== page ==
1. There’s nothing I love more than an adventure and no one is a better guide than you. You awaken the explorer in us and I look forward to what waits ahead.

        Liked by 1 person

        1. There is always a seat reserved for you in the cockpit and more adventure than days on the calendar. I suppose this means anytime is a good time for the next trip across the oceans to lands and people so different it can seem other worldly.

          Liked by 1 person

          1. Such a big wide wonderful world, it’s hard to imagine the immensity of it all. There’s never enough time to explore it all so I will settle for a few exotic and unexplored destinations. ✈️

            Liked by 1 person

            1. So true, Rene. There have been many little nooks I’ve traveled to and wished I never had to leave, but there are precious jewels of nature and humankind densely sprinkled across the globe. To see just a few is enough wonderment to last a life time.

              Liked by 1 person

              1. I can surely agree with that.

                Liked by 1 person

                1. 🏝👒😎⛵️. New adventure coming up soon.

                  Liked by 1 person

  2. Beautifully worded. A kind story about nature, a boy who was well loved and the unending love shared by generations of God’s amazing earth. 🦋❤️🦋

    Liked by 1 person

    1. Thank you Joni for such a wonderful comment.

      Liked by 1 person

      1. My pleasure. Have a blessed week. 🦋❤️

        Liked by 1 person

        1. And you as well ☺️

          Liked by 1 person

  3. AH!
    I enjoy your writing and am happy to see you writing a new tale.
    This will continue?
    Beautifully written. I also need salvation from the heat and humidity. I too hear and smell the water!

    Liked by 1 person

    1. Hi Resa! Thank you for stopping by my little booth of mob mischief and mystery. I’m trying something different now. I decided to weave my autobiography into one of my most memorable stories of tribal contact and what I learned about life from them. It’s sort of a raw, unedited conversation as I make contact and then work with local people to assess the dangers to them and their tribal lands while pretending to survey for economic investment. This kept the host government happy. Of course, there were many twists and turns I wasn’t privy to. I suppose my expression of wanting to jump in the mountain stream and dog paddle around was timely for most of us trying to make it through this summer. 😊💦

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    1. Thank very much for reading and commenting.

      Like

  4. You specialize in describing scene and setting like no other, and I can feel those roots under my feet as I bound through that natural forest habitat with you. Between the memories conjured of your grandparents and their teachings, I’m confident you could have held your own in that environment had you encountered a “real botanist” to boondoggle with your superficial faux knowledge of the habitat. After all, you were in the military–the don’t really expect you to know too much. But the question remains–which commercial crops would you have recommended if you ran into this real botanist? I hope you hade an answer ready–sounds like the perfect tropical setting for cannabis. But not back then…not back then.

    Liked by 1 person

    1. What I found out later is the locals grew coffee, tea, and rubber along with some pepper and nuts. Rubber is what was going commercially at the time but the coffee and tea was mostly consumed in the local geographic area. Thanks to me and a few dozen other folks, the Central Highlands are now global exporters. Their coffee production is second to Brazil and you know how much coffee those Brazilians produce. I’ll cover the details later in the story. It’s what I learned outside my expectations that the story ultimately focuses on. And as memorabilia, I still have two Vietnamese coffee makers, en genius little cups that fit on top of a coffee cup with a filter bottom. You pour the fresh grinds in, screw a top filter on the grinds to compress them. Then add a tablespoon of hot water, wait 30 seconds the fill the cup and put the top on. The coffee drips slowly into the cup making you wait and then the magic happens. I still have them and they still work nicely.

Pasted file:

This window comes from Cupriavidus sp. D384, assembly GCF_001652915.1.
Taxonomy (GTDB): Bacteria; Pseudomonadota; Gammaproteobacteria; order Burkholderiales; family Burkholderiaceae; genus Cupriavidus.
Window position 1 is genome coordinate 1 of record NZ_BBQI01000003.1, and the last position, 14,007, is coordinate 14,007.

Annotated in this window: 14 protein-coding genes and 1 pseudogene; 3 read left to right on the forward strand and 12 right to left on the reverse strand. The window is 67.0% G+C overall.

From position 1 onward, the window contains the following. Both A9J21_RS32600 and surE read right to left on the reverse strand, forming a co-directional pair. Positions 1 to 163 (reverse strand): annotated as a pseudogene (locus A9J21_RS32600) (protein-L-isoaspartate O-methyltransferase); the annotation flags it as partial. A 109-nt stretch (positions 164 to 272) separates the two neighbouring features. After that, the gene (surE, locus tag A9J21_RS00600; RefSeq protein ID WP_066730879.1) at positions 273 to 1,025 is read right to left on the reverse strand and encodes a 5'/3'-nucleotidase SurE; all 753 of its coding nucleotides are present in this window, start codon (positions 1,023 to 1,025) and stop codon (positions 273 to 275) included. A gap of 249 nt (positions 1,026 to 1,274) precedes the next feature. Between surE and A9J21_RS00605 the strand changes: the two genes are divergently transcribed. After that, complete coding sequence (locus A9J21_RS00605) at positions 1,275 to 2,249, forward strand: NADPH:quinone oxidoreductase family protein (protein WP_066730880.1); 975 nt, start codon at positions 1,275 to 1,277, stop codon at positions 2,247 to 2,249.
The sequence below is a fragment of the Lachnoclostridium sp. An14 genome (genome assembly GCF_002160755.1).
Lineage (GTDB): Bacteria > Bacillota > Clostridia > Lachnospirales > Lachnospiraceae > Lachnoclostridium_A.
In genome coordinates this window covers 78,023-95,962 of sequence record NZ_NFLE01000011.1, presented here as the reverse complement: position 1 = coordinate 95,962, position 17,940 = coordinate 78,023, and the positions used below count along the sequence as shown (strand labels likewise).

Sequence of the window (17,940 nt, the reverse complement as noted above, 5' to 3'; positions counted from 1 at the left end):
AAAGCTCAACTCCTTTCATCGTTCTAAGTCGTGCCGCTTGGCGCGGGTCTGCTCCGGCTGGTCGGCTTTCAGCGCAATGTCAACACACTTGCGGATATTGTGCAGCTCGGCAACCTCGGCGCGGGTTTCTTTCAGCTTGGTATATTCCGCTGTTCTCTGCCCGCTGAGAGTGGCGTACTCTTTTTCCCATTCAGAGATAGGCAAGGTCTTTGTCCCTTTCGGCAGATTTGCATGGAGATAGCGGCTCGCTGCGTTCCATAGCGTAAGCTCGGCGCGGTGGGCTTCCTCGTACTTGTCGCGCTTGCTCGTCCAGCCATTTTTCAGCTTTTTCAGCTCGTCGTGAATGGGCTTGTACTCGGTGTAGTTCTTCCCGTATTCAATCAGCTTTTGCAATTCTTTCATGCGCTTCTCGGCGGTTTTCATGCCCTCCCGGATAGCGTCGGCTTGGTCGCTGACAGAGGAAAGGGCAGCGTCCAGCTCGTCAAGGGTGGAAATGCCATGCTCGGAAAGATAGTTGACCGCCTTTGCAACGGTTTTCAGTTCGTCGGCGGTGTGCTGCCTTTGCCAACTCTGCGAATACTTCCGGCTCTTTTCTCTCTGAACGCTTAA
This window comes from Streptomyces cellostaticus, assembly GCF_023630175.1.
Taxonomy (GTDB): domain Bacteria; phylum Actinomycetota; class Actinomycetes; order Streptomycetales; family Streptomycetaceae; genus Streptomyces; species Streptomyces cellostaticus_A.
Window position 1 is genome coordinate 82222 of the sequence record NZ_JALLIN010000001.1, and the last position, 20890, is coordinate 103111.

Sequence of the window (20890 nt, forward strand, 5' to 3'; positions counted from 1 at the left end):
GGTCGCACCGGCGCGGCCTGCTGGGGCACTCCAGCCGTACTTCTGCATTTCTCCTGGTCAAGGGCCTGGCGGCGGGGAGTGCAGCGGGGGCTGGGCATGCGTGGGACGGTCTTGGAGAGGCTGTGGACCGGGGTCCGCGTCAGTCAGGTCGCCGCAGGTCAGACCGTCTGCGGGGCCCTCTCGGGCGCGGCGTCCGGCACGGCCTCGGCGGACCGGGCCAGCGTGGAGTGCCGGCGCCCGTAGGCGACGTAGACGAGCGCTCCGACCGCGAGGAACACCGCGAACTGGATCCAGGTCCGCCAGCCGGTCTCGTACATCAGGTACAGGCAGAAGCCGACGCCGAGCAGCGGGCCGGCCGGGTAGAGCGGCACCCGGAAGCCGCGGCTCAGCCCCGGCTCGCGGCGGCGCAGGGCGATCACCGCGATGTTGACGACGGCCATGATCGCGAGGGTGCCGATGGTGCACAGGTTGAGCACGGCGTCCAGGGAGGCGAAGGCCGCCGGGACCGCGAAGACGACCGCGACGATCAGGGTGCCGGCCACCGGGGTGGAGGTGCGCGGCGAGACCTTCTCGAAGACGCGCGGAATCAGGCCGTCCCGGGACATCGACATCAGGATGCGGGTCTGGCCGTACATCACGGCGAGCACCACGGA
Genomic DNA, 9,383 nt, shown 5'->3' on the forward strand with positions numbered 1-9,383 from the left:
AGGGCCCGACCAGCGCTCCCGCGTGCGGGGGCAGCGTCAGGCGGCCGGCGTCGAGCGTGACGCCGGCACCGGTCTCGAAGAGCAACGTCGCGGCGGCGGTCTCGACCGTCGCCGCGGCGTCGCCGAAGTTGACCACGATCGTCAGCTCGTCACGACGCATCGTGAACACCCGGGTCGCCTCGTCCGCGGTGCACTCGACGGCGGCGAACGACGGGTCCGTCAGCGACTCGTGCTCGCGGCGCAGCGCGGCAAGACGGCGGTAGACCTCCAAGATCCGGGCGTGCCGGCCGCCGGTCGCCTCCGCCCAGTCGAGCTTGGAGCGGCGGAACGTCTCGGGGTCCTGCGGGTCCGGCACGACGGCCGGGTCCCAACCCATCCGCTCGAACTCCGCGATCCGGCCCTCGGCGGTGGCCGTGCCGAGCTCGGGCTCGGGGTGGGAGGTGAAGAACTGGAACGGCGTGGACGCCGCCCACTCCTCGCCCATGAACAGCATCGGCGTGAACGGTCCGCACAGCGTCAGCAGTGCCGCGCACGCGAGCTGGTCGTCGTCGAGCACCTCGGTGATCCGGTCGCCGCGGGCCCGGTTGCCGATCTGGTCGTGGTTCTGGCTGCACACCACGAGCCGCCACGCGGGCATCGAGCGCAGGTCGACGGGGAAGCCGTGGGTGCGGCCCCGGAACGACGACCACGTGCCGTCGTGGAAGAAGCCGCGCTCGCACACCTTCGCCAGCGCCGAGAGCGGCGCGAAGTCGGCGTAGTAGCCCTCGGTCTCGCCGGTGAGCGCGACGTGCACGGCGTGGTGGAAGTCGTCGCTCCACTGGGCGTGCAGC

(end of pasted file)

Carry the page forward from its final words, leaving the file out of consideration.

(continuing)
Liked by 1 person

      1. Coffee and Cannabis grow in similar environments. And your coffee makers sound like they make perfect espressos! Love it!

        Liked by 1 person

        1. I can’t fathom how wonderful it must be to sit down to a Vietnamese espresso and a big ole blunt of jungle raised cannabis. Surely that would help one to achieve a wide eyed nirvana.

          Liked by 1 person

          1. If I’m not mistaken, you get the three Cs in that environment: Coffee, Cannabis, and the infamous Coca leaf which turns into a lovely paste which seems to deliver infinite sums of money when distilled, dried, and shipped to American Yuppies as a white powder…

            Liked by 1 person

            1. The three C’s have now been joined by an F for farm grown organic non GMO Fentanyl. With C3F you can own several countries and their transport infrastructure. The business is immune to fluctuations in the economy. Geez, I coulda been a Kingpin.

              Liked by 1 person

              1. That’s over-the-top powerful stuff. Kingpin, indeed.

                Liked by 1 person

                1. It’s a very sad side effect of human nature on capitalism.

                  Liked by 1 person

      2. And if you actually helped turn them into a Global Exporter, you may take a bow. You have fulfilled your purpose. Or at least you have fulfilled a higher purpose! You deserve free coffee for life. (Send some my way in lieu of donations. LOL!)

        Liked by 1 person

        1. LOL! There were a lot of people involved at the geopolitical level way above my pay grade. Ultimately, it all seemed on the up and up with thoughts of benefitting the local population by raising their standard of living at the time. Alas, I was naive and thought everyone loved nature and indigenous people like I did. I’m older and wiser now. The Central Highlands are productive and making people’s lives better every morning with that first rich brew of the day. And who can’t love miles and miles of rubber trees.

          Liked by 1 person